I recently stopped outside a prominent Anglican church building on a busy Christchurch road in one of our most highly-populated suburbs, replete with motels for visitors. There is NOTHING to indicate the building is not being used. The well-designed, highly-visible sign gives service times for the building in front of which it stands. The lawns and gardens are beautifully cared for.
If I were a visitor (or a local seeking to go to church) I would turn up on Sunday there at the indicated time. But as a regular church-club member, I know that this building has long been out of action, and the community meets miles away.
On the high-quality notice board there is a web address. I went home and looked up the website – that website has long not been active. The diocesan website (and a google search) both lead to quite a different website for this parish. That parish website is active and reinforces the times and location of the street sign.
Again, if I were a visitor (or a local seeking to go to church) I would turn up on Sunday there at the indicated time only to be disappointed.
Yes, there are a variety of dynamics at work, but it feels so good, doesn’t it, for us the greying righteous remnant, to totally blame our ageing and declining church-clubs on the naughty new world around us that we would not taint our righteousness by seriously engaging with!
Those in the club often mock and joke about people who come to church only at Christmas. Well we have solved that now. Don’t meet in the clubhouse, but leave it looking like we still meet there, complete with service times. Don’t let on where we’ve moved to – or what time we now meet. Wish we could see their faces now when they turn up to find the club doesn’t meet there anymore! Ha! That will teach them!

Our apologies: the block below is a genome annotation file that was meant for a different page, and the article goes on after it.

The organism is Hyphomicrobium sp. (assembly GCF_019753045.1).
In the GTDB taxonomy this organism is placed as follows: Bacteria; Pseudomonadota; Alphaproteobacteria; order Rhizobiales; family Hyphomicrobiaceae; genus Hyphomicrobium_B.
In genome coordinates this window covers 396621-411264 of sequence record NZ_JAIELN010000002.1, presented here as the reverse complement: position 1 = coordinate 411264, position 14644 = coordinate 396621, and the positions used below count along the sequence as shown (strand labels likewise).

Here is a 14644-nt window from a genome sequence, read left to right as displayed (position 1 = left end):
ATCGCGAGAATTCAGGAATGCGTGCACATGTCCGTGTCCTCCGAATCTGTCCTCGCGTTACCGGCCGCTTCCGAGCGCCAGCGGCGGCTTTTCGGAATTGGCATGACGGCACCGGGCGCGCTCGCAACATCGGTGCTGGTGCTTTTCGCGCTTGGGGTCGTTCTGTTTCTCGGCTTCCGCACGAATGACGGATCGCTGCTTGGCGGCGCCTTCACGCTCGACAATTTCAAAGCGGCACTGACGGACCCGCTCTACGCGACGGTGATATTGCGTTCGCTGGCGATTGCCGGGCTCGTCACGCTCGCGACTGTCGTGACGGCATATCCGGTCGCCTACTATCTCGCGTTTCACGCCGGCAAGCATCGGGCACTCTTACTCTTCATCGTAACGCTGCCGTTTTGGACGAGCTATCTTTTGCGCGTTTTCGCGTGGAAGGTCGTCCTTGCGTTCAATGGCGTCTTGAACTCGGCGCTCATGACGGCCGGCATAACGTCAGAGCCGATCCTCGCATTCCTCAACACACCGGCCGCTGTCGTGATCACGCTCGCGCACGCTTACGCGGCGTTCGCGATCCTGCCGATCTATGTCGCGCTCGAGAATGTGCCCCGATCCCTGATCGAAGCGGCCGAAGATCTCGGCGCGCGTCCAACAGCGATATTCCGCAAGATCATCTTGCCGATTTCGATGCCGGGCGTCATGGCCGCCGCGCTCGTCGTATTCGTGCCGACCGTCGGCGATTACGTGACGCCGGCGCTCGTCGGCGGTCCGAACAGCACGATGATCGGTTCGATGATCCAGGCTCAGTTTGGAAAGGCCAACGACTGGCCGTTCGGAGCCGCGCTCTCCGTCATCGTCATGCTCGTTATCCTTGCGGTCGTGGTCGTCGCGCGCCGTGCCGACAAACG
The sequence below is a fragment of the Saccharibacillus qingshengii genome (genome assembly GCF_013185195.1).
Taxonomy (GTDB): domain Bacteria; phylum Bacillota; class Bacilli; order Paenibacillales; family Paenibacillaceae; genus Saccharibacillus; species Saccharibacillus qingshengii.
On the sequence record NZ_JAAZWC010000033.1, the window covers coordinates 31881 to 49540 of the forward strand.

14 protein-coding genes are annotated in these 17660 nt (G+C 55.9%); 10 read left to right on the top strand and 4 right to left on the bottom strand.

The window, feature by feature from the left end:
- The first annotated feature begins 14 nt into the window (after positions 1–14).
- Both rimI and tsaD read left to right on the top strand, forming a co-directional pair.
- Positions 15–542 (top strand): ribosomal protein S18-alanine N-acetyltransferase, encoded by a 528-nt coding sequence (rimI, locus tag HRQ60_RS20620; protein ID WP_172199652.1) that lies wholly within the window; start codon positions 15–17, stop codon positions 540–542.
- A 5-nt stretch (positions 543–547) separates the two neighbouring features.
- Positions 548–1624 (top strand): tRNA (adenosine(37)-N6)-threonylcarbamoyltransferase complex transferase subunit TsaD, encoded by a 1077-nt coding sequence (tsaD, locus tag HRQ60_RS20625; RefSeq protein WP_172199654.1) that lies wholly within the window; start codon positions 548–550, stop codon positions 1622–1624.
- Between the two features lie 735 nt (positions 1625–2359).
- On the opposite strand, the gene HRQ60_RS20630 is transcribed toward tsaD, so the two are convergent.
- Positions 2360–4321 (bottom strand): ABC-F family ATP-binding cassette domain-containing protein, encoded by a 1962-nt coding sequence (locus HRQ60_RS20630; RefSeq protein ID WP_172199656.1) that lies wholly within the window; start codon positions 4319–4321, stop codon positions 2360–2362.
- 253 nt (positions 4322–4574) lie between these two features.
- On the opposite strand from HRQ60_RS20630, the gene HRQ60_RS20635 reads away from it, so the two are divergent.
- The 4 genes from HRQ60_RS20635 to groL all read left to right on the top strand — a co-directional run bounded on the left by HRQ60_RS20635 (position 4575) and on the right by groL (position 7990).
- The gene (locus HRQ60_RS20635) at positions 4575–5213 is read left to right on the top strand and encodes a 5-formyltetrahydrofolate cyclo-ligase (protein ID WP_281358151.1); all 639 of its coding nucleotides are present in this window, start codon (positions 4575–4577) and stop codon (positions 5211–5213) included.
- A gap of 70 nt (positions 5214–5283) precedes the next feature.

I tell this story not because it is an exception, but because it typifies an attitude that is quite the opposite to an exception. In a survey of South Island parishes, three quarters of Anglican parishes did not make their Christmas service times available online!
I picked up The (free) Star newspaper, the newspaper that has the largest circulation in the South Island. This edition included ads for churches’ Christmas service times. Possibly a third of our Christchurch parishes provide their Christmas times in this 16th century technology.
And yes – the above parish does not feature.
I checked The (local) Press newspaper with its dedicated Christmas page for Christmas church service times. Less than a quarter of our parishes advertised. [And, yes, you’ve guessed it: the above parish again does not feature…]
I am at pains to stress, I tell these stories because they are not an exception – not limited to an Anglican problem, or a New Zealand issue (see, for example, here).
And these stories are not just about Christmas time, as if all is done if we got advertising Christmas service times right. Are your service times clear and always correct all year on your website and notice board? How easy is it to find the website (if you search for “church” and “area” does it come up?) Is your notice board easy to read? Do people find your services significant? Do people feel good about inviting others to come to services? And all the other questions about welcoming first-timers…
At Christmas midnight mass I spoke to two young couples, and asked them how they had found the church and the service time. They looked at me, struggling to understand how this was a real question: “On the internet, of course.” 14 visiting backpackers had arrived at the previous service that same Christmas Eve. No prizes for guessing how they had found out about the service.
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